The Summit of the Americas will go on without President Trump this weekend in Peru. Opting to stay in Washington while a response to the Syria gas attack is being planned, the President is sending Vice President Mike Pence to represent the United States at the triennial, 35-nation meeting.
The summit may not be well known to the public, but it has proved to be an important event for nations in the Western Hemisphere since its 1994 inception.
With leaders of all countries present, there’s no getting around the most vivid problems. The chaos in Venezuela, where misgovernment of a country with substantial resources has led to enormous human suffering, is paramount. Cuba is still drifting through the final days of Castro family rule, with the future not clear ahead. Brazil is approaching crucial October elections, having just imprisoned for corruption former President Luiz Inacio Lula da Silva, possibly a favorite to actually win those elections. It might even be a venue for Canada, Mexico, and the United States to iron out differences over the 1994 North American Free Trade Agreement.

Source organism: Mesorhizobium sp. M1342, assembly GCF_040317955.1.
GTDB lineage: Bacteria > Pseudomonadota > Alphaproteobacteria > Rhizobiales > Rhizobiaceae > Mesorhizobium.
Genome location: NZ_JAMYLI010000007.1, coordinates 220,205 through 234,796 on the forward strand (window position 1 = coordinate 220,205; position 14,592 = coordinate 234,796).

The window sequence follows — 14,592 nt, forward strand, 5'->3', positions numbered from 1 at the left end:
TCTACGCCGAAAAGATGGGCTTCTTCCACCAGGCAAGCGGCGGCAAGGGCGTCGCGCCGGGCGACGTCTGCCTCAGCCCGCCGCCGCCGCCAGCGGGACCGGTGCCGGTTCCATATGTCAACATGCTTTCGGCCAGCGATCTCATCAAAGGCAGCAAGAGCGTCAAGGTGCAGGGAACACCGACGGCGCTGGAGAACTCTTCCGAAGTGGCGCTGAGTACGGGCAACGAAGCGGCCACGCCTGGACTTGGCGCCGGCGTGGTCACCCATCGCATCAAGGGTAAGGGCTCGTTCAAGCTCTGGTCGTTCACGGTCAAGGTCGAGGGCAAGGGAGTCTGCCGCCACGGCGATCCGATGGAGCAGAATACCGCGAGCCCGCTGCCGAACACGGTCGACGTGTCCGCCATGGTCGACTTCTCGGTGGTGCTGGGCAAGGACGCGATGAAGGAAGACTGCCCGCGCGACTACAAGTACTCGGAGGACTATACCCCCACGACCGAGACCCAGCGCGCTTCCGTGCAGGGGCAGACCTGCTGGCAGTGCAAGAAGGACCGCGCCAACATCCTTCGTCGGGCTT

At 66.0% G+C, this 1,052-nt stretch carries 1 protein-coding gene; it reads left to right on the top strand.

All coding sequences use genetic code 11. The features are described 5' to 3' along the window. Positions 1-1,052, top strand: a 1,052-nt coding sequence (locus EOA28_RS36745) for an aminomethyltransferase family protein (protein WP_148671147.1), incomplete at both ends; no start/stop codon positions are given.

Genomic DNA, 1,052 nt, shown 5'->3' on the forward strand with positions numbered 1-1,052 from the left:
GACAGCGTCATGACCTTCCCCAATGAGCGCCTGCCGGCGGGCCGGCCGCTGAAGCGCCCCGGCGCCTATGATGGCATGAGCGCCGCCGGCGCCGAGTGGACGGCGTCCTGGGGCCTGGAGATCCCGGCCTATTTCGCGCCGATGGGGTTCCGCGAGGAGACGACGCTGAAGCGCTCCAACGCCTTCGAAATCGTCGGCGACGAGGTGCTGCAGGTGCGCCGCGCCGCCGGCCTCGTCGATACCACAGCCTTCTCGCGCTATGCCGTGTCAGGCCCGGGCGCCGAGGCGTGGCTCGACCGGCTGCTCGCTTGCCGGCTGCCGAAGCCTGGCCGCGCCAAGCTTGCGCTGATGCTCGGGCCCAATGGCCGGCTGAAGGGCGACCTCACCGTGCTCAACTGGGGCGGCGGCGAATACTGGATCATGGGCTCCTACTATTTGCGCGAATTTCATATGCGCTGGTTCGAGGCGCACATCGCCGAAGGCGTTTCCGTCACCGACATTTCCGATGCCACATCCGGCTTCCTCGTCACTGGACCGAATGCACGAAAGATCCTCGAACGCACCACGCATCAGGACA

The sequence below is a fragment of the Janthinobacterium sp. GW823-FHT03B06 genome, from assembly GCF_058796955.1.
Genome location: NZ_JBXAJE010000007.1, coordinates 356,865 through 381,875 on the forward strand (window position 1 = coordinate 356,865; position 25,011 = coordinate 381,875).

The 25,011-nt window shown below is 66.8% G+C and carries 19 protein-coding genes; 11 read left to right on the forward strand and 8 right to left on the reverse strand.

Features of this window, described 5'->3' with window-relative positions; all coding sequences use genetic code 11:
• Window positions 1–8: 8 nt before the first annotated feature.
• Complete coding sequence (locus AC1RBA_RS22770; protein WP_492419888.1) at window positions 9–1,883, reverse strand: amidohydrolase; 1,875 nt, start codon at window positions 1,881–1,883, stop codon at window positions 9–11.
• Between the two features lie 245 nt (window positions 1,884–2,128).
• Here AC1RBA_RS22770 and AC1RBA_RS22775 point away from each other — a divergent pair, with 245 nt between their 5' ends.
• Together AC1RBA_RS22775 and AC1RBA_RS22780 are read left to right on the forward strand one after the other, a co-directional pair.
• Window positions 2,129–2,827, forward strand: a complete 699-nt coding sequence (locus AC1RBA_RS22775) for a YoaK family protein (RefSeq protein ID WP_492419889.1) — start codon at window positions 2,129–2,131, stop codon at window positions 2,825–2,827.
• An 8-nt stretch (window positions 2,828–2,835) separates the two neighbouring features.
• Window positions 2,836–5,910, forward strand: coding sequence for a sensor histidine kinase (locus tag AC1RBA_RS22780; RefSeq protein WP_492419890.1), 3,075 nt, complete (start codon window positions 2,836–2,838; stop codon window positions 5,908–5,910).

Back at the White House, the Syrian response issue became more complicated on recently. Russia announced that, first, it would man Syria’s air defenses against any U.S. missile attack, and, second, that it would pursue its defense to punish the source of any U.S. missile attack — which is to say, U.S. destroyers in the Mediterranean Sea off Syria. If it does, that would risk direct hostilities between the United States and Russia, a grave development indeed.
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